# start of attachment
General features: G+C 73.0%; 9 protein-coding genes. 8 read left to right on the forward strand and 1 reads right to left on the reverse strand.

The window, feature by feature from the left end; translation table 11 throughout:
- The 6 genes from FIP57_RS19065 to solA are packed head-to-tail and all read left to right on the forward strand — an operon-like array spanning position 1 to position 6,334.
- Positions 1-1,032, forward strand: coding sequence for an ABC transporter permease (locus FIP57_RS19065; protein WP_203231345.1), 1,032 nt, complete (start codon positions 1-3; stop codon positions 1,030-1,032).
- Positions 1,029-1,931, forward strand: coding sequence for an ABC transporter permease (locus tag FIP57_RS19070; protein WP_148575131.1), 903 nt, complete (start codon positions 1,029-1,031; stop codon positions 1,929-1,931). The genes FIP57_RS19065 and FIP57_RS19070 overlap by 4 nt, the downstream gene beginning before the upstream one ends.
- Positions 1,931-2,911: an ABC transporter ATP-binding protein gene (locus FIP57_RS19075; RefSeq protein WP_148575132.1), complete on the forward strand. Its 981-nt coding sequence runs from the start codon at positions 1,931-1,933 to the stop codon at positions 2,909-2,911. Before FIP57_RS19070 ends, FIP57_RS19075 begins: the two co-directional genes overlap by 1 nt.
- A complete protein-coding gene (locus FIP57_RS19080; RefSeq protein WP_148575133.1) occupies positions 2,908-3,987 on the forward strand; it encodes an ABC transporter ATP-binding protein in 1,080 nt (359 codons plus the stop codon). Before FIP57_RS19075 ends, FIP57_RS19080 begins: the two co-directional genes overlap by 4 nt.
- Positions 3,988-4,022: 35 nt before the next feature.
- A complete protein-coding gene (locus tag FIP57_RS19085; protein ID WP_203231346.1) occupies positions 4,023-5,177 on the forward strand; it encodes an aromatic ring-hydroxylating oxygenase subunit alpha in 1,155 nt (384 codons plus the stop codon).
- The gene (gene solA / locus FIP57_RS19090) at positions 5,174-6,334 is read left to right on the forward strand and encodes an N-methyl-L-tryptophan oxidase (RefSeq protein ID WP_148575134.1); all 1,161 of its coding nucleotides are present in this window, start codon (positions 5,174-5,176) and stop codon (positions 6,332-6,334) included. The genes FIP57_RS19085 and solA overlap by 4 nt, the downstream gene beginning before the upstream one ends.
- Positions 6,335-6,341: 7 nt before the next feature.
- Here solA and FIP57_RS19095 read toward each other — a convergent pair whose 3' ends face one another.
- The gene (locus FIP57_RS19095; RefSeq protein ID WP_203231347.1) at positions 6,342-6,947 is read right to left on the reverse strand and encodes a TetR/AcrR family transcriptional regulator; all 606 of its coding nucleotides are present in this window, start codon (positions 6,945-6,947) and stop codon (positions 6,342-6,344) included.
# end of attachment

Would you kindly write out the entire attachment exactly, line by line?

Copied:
General features: G+C 73.0%; 9 protein-coding genes. 8 read left to right on the forward strand and 1 reads right to left on the reverse strand.

The window, feature by feature from the left end; translation table 11 throughout:
- The 6 genes from FIP57_RS19065 to solA are packed head-to-tail and all read left to right on the forward strand — an operon-like array spanning position 1 to position 6,334.
- Positions 1-1,032, forward strand: coding sequence for an ABC transporter permease (locus FIP57_RS19065; protein WP_203231345.1), 1,032 nt, complete (start codon positions 1-3; stop codon positions 1,030-1,032).
- Positions 1,029-1,931, forward strand: coding sequence for an ABC transporter permease (locus tag FIP57_RS19070; protein WP_148575131.1), 903 nt, complete (start codon positions 1,029-1,031; stop codon positions 1,929-1,931). The genes FIP57_RS19065 and FIP57_RS19070 overlap by 4 nt, the downstream gene beginning before the upstream one ends.
- Positions 1,931-2,911: an ABC transporter ATP-binding protein gene (locus FIP57_RS19075; RefSeq protein WP_148575132.1), complete on the forward strand. Its 981-nt coding sequence runs from the start codon at positions 1,931-1,933 to the stop codon at positions 2,909-2,911. Before FIP57_RS19070 ends, FIP57_RS19075 begins: the two co-directional genes overlap by 1 nt.
- A complete protein-coding gene (locus FIP57_RS19080; RefSeq protein WP_148575133.1) occupies positions 2,908-3,987 on the forward strand; it encodes an ABC transporter ATP-binding protein in 1,080 nt (359 codons plus the stop codon). Before FIP57_RS19075 ends, FIP57_RS19080 begins: the two co-directional genes overlap by 4 nt.
- Positions 3,988-4,022: 35 nt before the next feature.
- A complete protein-coding gene (locus tag FIP57_RS19085; protein ID WP_203231346.1) occupies positions 4,023-5,177 on the forward strand; it encodes an aromatic ring-hydroxylating oxygenase subunit alpha in 1,155 nt (384 codons plus the stop codon).
- The gene (gene solA / locus FIP57_RS19090) at positions 5,174-6,334 is read left to right on the forward strand and encodes an N-methyl-L-tryptophan oxidase (RefSeq protein ID WP_148575134.1); all 1,161 of its coding nucleotides are present in this window, start codon (positions 5,174-5,176) and stop codon (positions 6,332-6,334) included. The genes FIP57_RS19085 and solA overlap by 4 nt, the downstream gene beginning before the upstream one ends.
- Positions 6,335-6,341: 7 nt before the next feature.
- Here solA and FIP57_RS19095 read toward each other — a convergent pair whose 3' ends face one another.
- The gene (locus FIP57_RS19095; RefSeq protein ID WP_203231347.1) at positions 6,342-6,947 is read right to left on the reverse strand and encodes a TetR/AcrR family transcriptional regulator; all 606 of its coding nucleotides are present in this window, start codon (positions 6,945-6,947) and stop codon (positions 6,342-6,344) included.